I was born with a double curvature of the spine. Though this was a disability in school cross-country it did not stop me from playing the piano; I even took my eleven-plus school exam, at age eleven, standing up due to a Milwaukee brace that I had to wear at the time.
After undergoing a surgical operation to insert a metal rod against my spine I then went on to Kings Norton Grammar School, Birmingham and then to Pates Grammar, Cheltenham where my father became Head Caretaker; my father was Ukrainian and my mother English; I have written an orchestral Requiem for them called Pro Defunctis.
A minor accident during a brief sojourn in engineering brought me to my senses and I started to practice more seriously on the piano. This paid off because I went on to win several classes in the Cheltenham Competitive festival – the Open Challenge Class, Composition Class & the Accompaniment Class.
A Bid for Freedom, for piano solo, written at this time helped me to secure a place at the Birmingham School of Music (now Conservatoire). This fantasy-type solo piano work seemed to show enough potential to impress both the local grant officer and Frank Wibaut, head of keyboard studies at the school. I was therefore accepted on the piano-performing course.
And so the college years began. Surrounded by music life was heaven.
On discovering the music of Shostakovich I became very excited about composition and now with a more formal training I started composing a string of works. Five Songs from the Lord of the Rings, Never till the sun fails (for organ solo), Piano Sonata No1, String Quartet 1, Sonatina (for Trumpet in Bb and piano), Lamentation of Jeremiah (for SATB choir and piano), Violin Sonata 1, Deathdance (for chamber group based on a painting by Felix Nussbaum), Three Studies in Time (for chamber group), and Harlequin and the Secret of Life, a school opera.
In 1986 John Ogdon came to the college and my piano teacher and friend, John Humphreys, introduced him saying, “John is going to play your Piano Sonata no1 in a lunchtime concert today!”
John Ogdon’s playing was magnificent. I later wrote an Elegy (published in A Natural Selection) for solo piano in memory of him; my Piano Concerto, is also dedicated 'John Ogdon in memoriam'.
Whilst at music college I won the Burke Trophy for Advanced Piano, the John Ireland Chamber Music Prize and the Birmingham Midland Institute Composition Prize.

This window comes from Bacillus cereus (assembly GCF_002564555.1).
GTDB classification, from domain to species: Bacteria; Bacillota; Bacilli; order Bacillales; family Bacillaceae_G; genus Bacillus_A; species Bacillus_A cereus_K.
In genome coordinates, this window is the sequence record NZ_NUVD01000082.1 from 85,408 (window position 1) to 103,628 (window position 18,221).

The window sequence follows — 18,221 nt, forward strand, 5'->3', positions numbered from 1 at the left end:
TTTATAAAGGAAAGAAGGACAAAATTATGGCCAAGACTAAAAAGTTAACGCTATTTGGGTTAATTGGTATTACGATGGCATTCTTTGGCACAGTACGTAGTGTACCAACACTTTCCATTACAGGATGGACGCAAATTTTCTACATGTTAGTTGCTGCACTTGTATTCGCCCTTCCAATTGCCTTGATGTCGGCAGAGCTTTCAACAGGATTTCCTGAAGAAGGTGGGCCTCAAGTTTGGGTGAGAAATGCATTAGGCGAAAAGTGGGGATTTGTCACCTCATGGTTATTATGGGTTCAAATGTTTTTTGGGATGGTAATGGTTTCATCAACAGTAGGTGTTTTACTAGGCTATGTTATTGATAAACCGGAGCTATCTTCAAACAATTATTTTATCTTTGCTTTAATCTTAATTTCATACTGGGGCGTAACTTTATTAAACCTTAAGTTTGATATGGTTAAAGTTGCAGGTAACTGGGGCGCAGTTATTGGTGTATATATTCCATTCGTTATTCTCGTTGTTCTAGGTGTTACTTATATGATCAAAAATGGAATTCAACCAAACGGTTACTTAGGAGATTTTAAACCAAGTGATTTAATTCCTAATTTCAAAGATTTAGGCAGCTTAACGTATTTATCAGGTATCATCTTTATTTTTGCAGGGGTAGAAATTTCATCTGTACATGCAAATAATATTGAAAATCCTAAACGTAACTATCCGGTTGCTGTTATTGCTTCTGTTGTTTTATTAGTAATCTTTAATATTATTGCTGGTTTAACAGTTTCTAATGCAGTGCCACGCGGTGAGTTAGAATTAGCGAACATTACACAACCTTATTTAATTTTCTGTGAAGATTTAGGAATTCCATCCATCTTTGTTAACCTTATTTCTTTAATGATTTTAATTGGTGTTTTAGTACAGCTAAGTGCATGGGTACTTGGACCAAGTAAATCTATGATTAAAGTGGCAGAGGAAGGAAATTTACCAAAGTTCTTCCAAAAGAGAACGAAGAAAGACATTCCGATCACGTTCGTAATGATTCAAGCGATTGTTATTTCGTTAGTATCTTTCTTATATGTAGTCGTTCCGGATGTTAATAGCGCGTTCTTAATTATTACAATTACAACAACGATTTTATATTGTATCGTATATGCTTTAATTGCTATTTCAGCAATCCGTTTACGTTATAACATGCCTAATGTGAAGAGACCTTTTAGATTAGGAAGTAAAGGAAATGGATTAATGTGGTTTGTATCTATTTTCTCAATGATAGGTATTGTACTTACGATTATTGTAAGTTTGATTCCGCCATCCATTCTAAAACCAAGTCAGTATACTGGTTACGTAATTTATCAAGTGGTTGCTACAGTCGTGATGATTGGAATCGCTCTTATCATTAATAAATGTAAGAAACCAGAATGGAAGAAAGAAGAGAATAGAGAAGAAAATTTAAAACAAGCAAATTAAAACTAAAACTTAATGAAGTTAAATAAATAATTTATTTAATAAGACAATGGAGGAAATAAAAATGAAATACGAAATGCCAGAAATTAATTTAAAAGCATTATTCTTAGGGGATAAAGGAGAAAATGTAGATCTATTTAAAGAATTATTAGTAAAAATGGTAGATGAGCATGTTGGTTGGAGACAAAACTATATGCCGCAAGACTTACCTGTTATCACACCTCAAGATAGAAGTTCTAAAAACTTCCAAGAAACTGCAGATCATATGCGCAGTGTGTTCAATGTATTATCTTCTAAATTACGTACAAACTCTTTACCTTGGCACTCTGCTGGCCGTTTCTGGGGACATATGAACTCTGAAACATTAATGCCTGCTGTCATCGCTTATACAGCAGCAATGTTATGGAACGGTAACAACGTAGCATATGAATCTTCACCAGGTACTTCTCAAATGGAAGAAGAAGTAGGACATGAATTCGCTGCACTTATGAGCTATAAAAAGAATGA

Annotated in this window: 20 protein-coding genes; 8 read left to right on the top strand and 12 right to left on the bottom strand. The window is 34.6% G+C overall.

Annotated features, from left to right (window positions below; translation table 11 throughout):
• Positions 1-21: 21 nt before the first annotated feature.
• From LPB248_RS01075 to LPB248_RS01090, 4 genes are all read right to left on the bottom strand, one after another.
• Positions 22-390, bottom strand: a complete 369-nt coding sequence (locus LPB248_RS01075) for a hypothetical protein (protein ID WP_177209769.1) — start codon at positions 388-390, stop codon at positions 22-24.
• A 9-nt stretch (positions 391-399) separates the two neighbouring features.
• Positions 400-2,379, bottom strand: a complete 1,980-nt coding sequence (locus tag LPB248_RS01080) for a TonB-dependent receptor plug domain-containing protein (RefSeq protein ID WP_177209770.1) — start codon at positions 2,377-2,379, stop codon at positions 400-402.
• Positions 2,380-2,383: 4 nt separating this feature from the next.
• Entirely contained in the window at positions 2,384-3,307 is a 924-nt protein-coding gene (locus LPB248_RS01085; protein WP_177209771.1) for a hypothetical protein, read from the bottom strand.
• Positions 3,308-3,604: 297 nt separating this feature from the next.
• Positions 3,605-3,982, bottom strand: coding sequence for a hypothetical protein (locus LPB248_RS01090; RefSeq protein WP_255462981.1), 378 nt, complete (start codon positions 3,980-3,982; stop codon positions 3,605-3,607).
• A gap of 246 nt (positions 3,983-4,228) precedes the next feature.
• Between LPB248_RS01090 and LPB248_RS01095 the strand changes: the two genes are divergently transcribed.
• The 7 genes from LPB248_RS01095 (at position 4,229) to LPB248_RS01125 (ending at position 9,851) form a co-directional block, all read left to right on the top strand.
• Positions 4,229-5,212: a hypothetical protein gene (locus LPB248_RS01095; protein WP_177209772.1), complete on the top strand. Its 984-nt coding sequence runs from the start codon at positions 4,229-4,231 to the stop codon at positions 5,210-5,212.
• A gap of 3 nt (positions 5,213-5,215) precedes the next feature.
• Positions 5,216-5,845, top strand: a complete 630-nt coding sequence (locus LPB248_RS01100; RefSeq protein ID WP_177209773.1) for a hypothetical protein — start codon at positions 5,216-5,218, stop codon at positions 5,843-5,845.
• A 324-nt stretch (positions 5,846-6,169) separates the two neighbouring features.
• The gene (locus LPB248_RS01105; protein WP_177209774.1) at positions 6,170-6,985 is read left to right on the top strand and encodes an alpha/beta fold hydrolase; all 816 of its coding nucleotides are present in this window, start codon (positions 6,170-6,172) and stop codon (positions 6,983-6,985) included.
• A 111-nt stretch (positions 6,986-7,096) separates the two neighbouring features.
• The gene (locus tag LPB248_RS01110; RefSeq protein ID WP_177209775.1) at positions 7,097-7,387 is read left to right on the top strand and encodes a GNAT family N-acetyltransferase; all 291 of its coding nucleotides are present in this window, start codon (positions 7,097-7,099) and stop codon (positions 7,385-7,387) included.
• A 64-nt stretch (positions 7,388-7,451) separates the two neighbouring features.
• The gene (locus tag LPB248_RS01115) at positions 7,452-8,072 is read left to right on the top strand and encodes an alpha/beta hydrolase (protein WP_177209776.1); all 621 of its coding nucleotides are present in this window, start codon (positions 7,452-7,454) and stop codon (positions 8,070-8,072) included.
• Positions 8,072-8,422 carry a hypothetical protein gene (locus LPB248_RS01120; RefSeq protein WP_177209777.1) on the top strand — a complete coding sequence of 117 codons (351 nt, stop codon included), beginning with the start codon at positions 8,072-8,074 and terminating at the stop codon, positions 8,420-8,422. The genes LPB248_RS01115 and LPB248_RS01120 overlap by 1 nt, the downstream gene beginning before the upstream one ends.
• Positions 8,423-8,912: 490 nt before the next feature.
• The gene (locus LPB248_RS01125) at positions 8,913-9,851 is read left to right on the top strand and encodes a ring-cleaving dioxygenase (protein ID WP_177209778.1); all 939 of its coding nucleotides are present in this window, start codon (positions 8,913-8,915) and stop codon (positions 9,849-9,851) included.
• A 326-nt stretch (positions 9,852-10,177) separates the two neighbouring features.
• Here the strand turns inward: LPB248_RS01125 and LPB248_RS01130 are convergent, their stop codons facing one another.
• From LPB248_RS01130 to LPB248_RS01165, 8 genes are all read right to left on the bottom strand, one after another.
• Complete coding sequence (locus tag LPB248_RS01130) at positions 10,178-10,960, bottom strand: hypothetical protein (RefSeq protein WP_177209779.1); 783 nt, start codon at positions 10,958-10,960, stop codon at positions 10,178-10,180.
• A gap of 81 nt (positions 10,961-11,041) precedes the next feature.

After graduating from college in piano and composition (with distinction) in 1986, I began teaching. Composing was still very important to me and I began composing a new piano sonata, Spirits of our age II, based on a painting by Hieronimus Bosch. At this time I was also working on the Piano Trio for Anne Frank, Het Achterhuis, inspired by Anne's Frank's Diary and Greg Tricker’s batik paintings of Anne’s life in the attic.
Art continues to be an influence on my music.
The Cosmic Mandala for full orchestra, influenced by Messiaen’s Canyons of the Stars, received it’s premiere at this time in Birmingham with a student orchestra. Messiaen had begun to interest me in his use of harmony and colour.
After several years of teaching instruments in schools I moved to Norfolk where I began work as a professional musician playing keyboards and singing in Haven, Pontins and Summerfields holiday parks.
On return to Cheltenham I began to give many piano recitals, including performances of Rachmaninoff’s Second Piano Concerto and Beethoven’s Emperor Concerto, and including my own works whenever possible.
My composing began again more seriously when I attended the University of East Anglia. Here I started a second symphony; my first, The Gloucester Symphony, involving triple wind was begun shortly after leaving college.
The Cheltenham Symphony is dedicated to Nigel Jones MP and the final movement is marked ‘Gustav Holst in memoriam’. It contains a Ukrainian folk tune taught to me by my relatives when I visited them in the post-Soviet Ukraine. The symphony speaks of the Cotswold Hills and dales.
A working cruise in Asia playing jazz piano made me realise just how important serious contemporary music was for me. I had had enough of the ‘entertainment’ world.
Back home in England I continued with my compositional work completing three more piano sonatas, a second violin sonata, many piano works, chamber pieces and song cycles, to name but a few.
Realising just how much music I had already written I then started the process of arranging concerts, recordings and further commissions that still continues to the present day.